My small fishpond looks its yukkiest this time of year. Full of debris, dark in color and still with its deicer in place, it looks uninhabitated. Not So! Under the mire are frogs still a-slumber, and goldfish slowly swim its murky depths. I won't clean the pond out until the frogs emerge from hibernation several weeks hence. But since the nights are now above freezing, it's time to remove the deicer that's been plugged in since early December. The 6" round green disk floats on the surface, keeping a space ice-free, and thus allowing the gas exchange which permits fish and amphibians to survive the winter.
My 8' circular pond, only 18" in depth, has been in place nine years now, and remains a source of joy. Not too much maintenance is required. I give it a good cleanup in April, run the waterfall regularly in the warm months, (which keeps the water oxygenated) and rely on barley straw (available at Gardener's Supply, among other places) to control algae. A couple of times a season I do have to scoop out a layer of string algae, but that stuff gives an aquatic boost to the compost pile.
I learned the hard way how not to kill overwintering frogs. After the first disasterous winter when I had to have Courtney's boyfriend scoop out carcasses come spring, I figured that since my pond has a butyl liner and therefore no mud into which to burrow for hibernation, I had to do something else. Here's what I did:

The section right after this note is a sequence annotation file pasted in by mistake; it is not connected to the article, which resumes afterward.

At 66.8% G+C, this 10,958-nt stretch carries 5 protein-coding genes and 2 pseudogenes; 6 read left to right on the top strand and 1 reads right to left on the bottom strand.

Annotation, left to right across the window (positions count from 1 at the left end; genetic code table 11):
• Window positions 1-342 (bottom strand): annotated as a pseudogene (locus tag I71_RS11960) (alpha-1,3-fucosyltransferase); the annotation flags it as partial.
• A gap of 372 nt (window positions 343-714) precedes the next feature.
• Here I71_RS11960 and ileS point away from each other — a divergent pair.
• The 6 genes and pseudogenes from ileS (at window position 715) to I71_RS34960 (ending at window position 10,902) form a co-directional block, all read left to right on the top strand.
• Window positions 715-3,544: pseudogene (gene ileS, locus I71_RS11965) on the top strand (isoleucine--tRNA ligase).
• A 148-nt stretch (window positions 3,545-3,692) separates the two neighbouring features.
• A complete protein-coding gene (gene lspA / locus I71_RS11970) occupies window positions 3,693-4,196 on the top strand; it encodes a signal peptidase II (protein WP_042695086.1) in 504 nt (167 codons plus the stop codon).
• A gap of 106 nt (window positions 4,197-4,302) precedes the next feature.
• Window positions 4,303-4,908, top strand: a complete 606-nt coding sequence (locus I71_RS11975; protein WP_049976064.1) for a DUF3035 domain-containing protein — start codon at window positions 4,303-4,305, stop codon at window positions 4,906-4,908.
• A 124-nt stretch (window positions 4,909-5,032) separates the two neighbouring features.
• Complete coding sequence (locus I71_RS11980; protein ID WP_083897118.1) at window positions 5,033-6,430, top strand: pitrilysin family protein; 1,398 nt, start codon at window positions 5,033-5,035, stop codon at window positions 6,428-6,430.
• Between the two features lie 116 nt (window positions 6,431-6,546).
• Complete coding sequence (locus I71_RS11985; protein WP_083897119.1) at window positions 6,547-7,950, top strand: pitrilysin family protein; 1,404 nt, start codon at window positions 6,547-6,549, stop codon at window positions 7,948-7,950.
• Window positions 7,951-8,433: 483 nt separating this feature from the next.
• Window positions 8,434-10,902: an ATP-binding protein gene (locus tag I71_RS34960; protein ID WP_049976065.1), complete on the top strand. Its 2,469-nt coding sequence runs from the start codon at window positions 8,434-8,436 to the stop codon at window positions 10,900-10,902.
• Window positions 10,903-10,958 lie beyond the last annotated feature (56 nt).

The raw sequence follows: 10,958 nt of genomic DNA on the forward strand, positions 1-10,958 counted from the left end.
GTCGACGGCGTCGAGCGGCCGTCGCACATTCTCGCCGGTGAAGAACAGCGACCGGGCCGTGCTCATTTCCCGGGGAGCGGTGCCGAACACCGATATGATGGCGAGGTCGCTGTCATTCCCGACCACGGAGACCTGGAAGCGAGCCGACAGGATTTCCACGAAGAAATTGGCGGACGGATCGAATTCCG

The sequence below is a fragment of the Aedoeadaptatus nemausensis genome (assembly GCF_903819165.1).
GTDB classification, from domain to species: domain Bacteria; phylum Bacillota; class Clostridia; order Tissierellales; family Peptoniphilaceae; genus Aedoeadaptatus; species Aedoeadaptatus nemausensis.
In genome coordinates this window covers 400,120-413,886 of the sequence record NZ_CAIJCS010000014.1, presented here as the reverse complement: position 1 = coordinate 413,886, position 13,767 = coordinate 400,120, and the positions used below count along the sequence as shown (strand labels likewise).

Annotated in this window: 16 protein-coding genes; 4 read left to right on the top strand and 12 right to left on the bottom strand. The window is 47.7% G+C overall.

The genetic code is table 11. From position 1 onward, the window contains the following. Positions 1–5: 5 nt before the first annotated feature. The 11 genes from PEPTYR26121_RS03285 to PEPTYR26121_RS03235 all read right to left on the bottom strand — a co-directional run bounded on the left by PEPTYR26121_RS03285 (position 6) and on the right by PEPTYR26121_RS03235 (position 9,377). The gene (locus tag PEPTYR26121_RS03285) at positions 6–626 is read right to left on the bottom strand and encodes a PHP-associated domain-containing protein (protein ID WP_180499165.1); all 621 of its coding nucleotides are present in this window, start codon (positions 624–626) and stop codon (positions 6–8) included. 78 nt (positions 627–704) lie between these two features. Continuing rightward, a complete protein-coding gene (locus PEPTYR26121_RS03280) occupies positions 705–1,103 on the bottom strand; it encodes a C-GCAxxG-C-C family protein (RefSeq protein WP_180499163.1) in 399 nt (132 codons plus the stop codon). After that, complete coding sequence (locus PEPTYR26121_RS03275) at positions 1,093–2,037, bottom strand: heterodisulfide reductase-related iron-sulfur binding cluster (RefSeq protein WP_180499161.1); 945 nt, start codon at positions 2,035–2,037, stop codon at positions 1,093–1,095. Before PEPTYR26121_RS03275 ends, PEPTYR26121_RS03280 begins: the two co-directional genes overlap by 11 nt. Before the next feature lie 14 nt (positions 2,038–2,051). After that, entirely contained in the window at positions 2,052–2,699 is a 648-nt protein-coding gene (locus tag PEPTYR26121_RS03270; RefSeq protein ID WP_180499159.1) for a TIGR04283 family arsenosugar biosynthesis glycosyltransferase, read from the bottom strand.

First, I left the autumn debris in the pond. I know, I know, this runs counter to what the books tell you. But the layer of junk gives the frogs something to live in. Second, I sank a plastic dishwasher pan of clean sand into the water. (It comes out in pond cleanup in April, & is stored in the shed.) Since I've been doing these two things I've seen no more dead frogs in my fishpond.
The pond, with its murmuring waterfall, glistening fish, and regal green frogs, is an oasis in my garden. For a few paltry hours of maintenance I get sound, color, and livestock. A worthy deal!